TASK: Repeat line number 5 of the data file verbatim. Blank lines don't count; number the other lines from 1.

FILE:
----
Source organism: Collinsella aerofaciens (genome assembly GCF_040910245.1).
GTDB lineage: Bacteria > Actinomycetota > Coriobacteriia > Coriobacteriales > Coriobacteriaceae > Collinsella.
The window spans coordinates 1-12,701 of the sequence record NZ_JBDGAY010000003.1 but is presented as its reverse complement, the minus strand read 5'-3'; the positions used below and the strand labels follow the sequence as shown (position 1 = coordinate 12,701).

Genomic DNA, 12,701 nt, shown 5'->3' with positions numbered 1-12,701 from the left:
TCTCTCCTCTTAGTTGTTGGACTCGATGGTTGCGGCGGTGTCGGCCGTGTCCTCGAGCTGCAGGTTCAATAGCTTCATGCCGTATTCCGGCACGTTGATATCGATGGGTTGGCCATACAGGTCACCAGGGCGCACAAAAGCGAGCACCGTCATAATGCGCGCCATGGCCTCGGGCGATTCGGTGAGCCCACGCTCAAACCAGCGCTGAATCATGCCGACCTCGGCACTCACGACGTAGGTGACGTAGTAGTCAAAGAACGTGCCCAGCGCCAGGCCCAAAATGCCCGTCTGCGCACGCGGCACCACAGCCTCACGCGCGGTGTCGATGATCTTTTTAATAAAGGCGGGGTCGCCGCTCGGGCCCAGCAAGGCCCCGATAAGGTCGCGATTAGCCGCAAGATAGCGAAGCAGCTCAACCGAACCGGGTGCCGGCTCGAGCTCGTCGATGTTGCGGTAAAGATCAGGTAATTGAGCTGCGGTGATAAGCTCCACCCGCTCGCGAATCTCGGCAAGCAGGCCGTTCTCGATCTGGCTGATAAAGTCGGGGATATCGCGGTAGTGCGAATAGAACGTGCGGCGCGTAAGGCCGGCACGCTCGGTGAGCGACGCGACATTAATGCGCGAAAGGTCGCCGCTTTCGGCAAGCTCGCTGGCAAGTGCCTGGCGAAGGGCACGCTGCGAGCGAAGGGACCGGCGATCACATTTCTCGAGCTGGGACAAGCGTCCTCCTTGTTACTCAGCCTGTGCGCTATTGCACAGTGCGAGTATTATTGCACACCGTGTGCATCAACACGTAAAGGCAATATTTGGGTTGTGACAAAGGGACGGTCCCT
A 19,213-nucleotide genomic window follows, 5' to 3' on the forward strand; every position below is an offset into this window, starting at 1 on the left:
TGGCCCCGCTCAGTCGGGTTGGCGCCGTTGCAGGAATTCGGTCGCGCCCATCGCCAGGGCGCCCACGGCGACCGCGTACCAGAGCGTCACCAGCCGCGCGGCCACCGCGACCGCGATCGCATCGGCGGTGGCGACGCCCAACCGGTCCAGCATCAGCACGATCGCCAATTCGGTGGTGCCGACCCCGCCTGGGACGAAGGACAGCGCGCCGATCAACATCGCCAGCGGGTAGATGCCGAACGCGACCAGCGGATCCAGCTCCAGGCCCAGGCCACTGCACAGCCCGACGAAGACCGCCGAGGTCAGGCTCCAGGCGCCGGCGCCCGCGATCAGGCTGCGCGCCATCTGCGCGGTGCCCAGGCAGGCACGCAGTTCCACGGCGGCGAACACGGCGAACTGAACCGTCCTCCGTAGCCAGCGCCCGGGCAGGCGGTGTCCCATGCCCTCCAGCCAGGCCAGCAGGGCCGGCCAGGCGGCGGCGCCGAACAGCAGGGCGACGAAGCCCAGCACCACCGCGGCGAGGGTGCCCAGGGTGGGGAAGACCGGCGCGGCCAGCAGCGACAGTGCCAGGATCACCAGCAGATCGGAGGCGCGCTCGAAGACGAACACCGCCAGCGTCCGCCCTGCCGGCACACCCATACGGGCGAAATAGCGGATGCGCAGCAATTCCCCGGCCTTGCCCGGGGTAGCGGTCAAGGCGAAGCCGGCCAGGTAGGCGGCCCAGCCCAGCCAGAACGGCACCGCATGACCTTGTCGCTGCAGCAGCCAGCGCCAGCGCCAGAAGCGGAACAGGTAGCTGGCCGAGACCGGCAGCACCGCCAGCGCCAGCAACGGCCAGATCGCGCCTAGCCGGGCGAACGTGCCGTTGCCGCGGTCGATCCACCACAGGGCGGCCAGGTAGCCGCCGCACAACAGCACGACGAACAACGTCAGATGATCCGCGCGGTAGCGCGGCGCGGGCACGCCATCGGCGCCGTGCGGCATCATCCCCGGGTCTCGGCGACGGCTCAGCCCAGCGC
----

TCTCTCCTCTTAGTTGTTGGACTCGATGGTTGCGGCGGTGTCGGCCGTGTCCTCGAGCTGCAGGTTCAATAGCTTCATGCCGTATTCCGGCACGTTGATATCGATGGGTTGGCCATACAGGTCACCAGGGCGCACAAAAGCGAGCACCGTCATAATGCGCGCCATGGCCTCGGGCGATTCGGTGAGCCCACGCTCAAACCAGCGCTGAATCATGCCGACCTCGGCACTCACGACGTAGGTGACGTAGTAGTCAAAGAACGTGCCCAGCGCCAGGCCCAAAATGCCCGTCTGCGCACGCGGCACCACAGCCTCACGCGCGGTGTCGATGATCTTTTTAATAAAGGCGGGGTCGCCGCTCGGGCCCAGCAAGGCCCCGATAAGGTCGCGATTAGCCGCAAGATAGCGAAGCAGCTCAACCGAACCGGGTGCCGGCTCGAGCTCGTCGATGTTGCGGTAAAGATCAGGTAATTGAGCTGCGGTGATAAGCTCCACCCGCTCGCGAATCTCGGCAAGCAGGCCGTTCTCGATCTGGCTGATAAAGTCGGGGATATCGCGGTAGTGCGAATAGAACGTGCGGCGCGTAAGGCCGGCACGCTCGGTGAGCGACGCGACATTAATGCGCGAAAGGTCGCCGCTTTCGGCAAGCTCGCTGGCAAGTGCCTGGCGAAGGGCACGCTGCGAGCGAAGGGACCGGCGATCACATTTCTCGAGCTGGGACAAGCGTCCTCCTTGTTACTCAGCCTGTGCGCTATTGCACAGTGCGAGTATTATTGCACACCGTGTGCATCAACACGTAAAGGCAATATTTGGGTTGTGACAAAGGGACGGTCCCT